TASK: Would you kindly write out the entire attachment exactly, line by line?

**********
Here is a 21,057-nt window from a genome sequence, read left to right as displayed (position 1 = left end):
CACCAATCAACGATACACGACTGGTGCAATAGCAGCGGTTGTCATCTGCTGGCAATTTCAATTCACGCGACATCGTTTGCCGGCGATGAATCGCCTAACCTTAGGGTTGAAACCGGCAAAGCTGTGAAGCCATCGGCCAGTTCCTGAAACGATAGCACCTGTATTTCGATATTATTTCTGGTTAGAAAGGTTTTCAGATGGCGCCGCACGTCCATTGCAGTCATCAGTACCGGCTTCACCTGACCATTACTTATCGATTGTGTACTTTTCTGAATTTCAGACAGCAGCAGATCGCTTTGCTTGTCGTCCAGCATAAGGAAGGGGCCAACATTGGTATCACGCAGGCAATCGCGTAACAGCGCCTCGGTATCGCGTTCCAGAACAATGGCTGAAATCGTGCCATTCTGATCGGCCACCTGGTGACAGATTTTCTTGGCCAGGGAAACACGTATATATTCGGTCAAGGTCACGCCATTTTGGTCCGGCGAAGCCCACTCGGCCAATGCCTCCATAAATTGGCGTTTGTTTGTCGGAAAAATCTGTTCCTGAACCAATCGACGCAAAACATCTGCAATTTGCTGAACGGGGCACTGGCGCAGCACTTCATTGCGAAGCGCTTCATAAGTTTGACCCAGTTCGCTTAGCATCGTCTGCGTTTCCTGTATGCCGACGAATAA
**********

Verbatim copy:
Here is a 21,057-nt window from a genome sequence, read left to right as displayed (position 1 = left end):
CACCAATCAACGATACACGACTGGTGCAATAGCAGCGGTTGTCATCTGCTGGCAATTTCAATTCACGCGACATCGTTTGCCGGCGATGAATCGCCTAACCTTAGGGTTGAAACCGGCAAAGCTGTGAAGCCATCGGCCAGTTCCTGAAACGATAGCACCTGTATTTCGATATTATTTCTGGTTAGAAAGGTTTTCAGATGGCGCCGCACGTCCATTGCAGTCATCAGTACCGGCTTCACCTGACCATTACTTATCGATTGTGTACTTTTCTGAATTTCAGACAGCAGCAGATCGCTTTGCTTGTCGTCCAGCATAAGGAAGGGGCCAACATTGGTATCACGCAGGCAATCGCGTAACAGCGCCTCGGTATCGCGTTCCAGAACAATGGCTGAAATCGTGCCATTCTGATCGGCCACCTGGTGACAGATTTTCTTGGCCAGGGAAACACGTATATATTCGGTCAAGGTCACGCCATTTTGGTCCGGCGAAGCCCACTCGGCCAATGCCTCCATAAATTGGCGTTTGTTTGTCGGAAAAATCTGTTCCTGAACCAATCGACGCAAAACATCTGCAATTTGCTGAACGGGGCACTGGCGCAGCACTTCATTGCGAAGCGCTTCATAAGTTTGACCCAGTTCGCTTAGCATCGTCTGCGTTTCCTGTATGCCGACGAATAA